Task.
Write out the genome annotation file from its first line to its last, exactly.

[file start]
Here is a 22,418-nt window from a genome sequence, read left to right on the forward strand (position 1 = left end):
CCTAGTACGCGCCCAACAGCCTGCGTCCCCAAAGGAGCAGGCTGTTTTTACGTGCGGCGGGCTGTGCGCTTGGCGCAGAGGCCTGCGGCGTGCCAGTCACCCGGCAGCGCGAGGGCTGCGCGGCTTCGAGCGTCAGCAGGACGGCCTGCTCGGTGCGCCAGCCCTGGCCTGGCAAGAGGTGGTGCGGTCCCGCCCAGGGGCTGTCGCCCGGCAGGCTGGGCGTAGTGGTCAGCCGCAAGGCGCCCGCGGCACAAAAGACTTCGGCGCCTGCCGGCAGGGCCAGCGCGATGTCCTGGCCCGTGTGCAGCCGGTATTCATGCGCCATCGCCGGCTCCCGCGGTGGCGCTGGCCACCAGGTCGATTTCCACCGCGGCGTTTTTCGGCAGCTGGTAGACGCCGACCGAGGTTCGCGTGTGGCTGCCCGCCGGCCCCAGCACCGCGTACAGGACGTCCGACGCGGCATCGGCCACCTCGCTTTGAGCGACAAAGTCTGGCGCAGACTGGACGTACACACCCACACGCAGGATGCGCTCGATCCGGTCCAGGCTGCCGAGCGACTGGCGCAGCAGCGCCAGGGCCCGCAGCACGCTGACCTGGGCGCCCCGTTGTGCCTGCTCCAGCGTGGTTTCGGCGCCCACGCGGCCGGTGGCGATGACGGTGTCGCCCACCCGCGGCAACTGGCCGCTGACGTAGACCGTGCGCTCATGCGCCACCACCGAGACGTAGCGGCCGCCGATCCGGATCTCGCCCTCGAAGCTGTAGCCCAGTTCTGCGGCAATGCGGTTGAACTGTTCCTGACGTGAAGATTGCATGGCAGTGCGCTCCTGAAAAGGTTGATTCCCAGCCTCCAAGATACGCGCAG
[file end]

Here is a 22,418-nt window from a genome sequence, read left to right on the forward strand (position 1 = left end):
CCTAGTACGCGCCCAACAGCCTGCGTCCCCAAAGGAGCAGGCTGTTTTTACGTGCGGCGGGCTGTGCGCTTGGCGCAGAGGCCTGCGGCGTGCCAGTCACCCGGCAGCGCGAGGGCTGCGCGGCTTCGAGCGTCAGCAGGACGGCCTGCTCGGTGCGCCAGCCCTGGCCTGGCAAGAGGTGGTGCGGTCCCGCCCAGGGGCTGTCGCCCGGCAGGCTGGGCGTAGTGGTCAGCCGCAAGGCGCCCGCGGCACAAAAGACTTCGGCGCCTGCCGGCAGGGCCAGCGCGATGTCCTGGCCCGTGTGCAGCCGGTATTCATGCGCCATCGCCGGCTCCCGCGGTGGCGCTGGCCACCAGGTCGATTTCCACCGCGGCGTTTTTCGGCAGCTGGTAGACGCCGACCGAGGTTCGCGTGTGGCTGCCCGCCGGCCCCAGCACCGCGTACAGGACGTCCGACGCGGCATCGGCCACCTCGCTTTGAGCGACAAAGTCTGGCGCAGACTGGACGTACACACCCACACGCAGGATGCGCTCGATCCGGTCCAGGCTGCCGAGCGACTGGCGCAGCAGCGCCAGGGCCCGCAGCACGCTGACCTGGGCGCCCCGTTGTGCCTGCTCCAGCGTGGTTTCGGCGCCCACGCGGCCGGTGGCGATGACGGTGTCGCCCACCCGCGGCAACTGGCCGCTGACGTAGACCGTGCGCTCATGCGCCACCACCGAGACGTAGCGGCCGCCGATCCGGATCTCGCCCTCGAAGCTGTAGCCCAGTTCTGCGGCAATGCGGTTGAACTGTTCCTGACGTGAAGATTGCATGGCAGTGCGCTCCTGAAAAGGTTGATTCCCAGCCTCCAAGATACGCGCAG